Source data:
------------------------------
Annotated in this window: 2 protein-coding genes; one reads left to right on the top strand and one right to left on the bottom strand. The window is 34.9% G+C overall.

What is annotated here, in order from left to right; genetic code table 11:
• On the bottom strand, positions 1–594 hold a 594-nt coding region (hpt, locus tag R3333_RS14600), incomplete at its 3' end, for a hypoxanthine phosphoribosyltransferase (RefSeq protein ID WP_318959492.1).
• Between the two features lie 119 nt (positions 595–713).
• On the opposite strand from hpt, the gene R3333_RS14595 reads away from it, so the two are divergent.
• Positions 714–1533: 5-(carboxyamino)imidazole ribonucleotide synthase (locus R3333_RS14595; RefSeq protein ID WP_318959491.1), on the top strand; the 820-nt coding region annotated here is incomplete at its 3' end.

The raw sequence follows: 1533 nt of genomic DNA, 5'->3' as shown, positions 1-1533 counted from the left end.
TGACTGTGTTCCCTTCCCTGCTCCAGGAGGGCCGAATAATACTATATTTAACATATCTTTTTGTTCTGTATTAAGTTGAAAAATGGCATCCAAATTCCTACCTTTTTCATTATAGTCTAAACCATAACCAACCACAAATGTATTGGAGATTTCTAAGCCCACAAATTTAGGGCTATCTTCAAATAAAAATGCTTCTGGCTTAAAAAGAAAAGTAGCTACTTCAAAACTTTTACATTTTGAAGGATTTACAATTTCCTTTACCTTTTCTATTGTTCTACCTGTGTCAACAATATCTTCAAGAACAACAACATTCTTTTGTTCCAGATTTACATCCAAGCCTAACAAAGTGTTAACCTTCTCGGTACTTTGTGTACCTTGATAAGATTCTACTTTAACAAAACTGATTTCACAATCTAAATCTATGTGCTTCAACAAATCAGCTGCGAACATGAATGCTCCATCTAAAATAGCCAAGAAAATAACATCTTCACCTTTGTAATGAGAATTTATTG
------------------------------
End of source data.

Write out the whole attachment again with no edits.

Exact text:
Annotated in this window: 2 protein-coding genes; one reads left to right on the top strand and one right to left on the bottom strand. The window is 34.9% G+C overall.

What is annotated here, in order from left to right; genetic code table 11:
• On the bottom strand, positions 1–594 hold a 594-nt coding region (hpt, locus tag R3333_RS14600), incomplete at its 3' end, for a hypoxanthine phosphoribosyltransferase (RefSeq protein ID WP_318959492.1).
• Between the two features lie 119 nt (positions 595–713).
• On the opposite strand from hpt, the gene R3333_RS14595 reads away from it, so the two are divergent.
• Positions 714–1533: 5-(carboxyamino)imidazole ribonucleotide synthase (locus R3333_RS14595; RefSeq protein ID WP_318959491.1), on the top strand; the 820-nt coding region annotated here is incomplete at its 3' end.

The raw sequence follows: 1533 nt of genomic DNA, 5'->3' as shown, positions 1-1533 counted from the left end.
TGACTGTGTTCCCTTCCCTGCTCCAGGAGGGCCGAATAATACTATATTTAACATATCTTTTTGTTCTGTATTAAGTTGAAAAATGGCATCCAAATTCCTACCTTTTTCATTATAGTCTAAACCATAACCAACCACAAATGTATTGGAGATTTCTAAGCCCACAAATTTAGGGCTATCTTCAAATAAAAATGCTTCTGGCTTAAAAAGAAAAGTAGCTACTTCAAAACTTTTACATTTTGAAGGATTTACAATTTCCTTTACCTTTTCTATTGTTCTACCTGTGTCAACAATATCTTCAAGAACAACAACATTCTTTTGTTCCAGATTTACATCCAAGCCTAACAAAGTGTTAACCTTCTCGGTACTTTGTGTACCTTGATAAGATTCTACTTTAACAAAACTGATTTCACAATCTAAATCTATGTGCTTCAACAAATCAGCTGCGAACATGAATGCTCCATCTAAAATAGCCAAGAAAATAACATCTTCACCTTTGTAATGAGAATTTATTG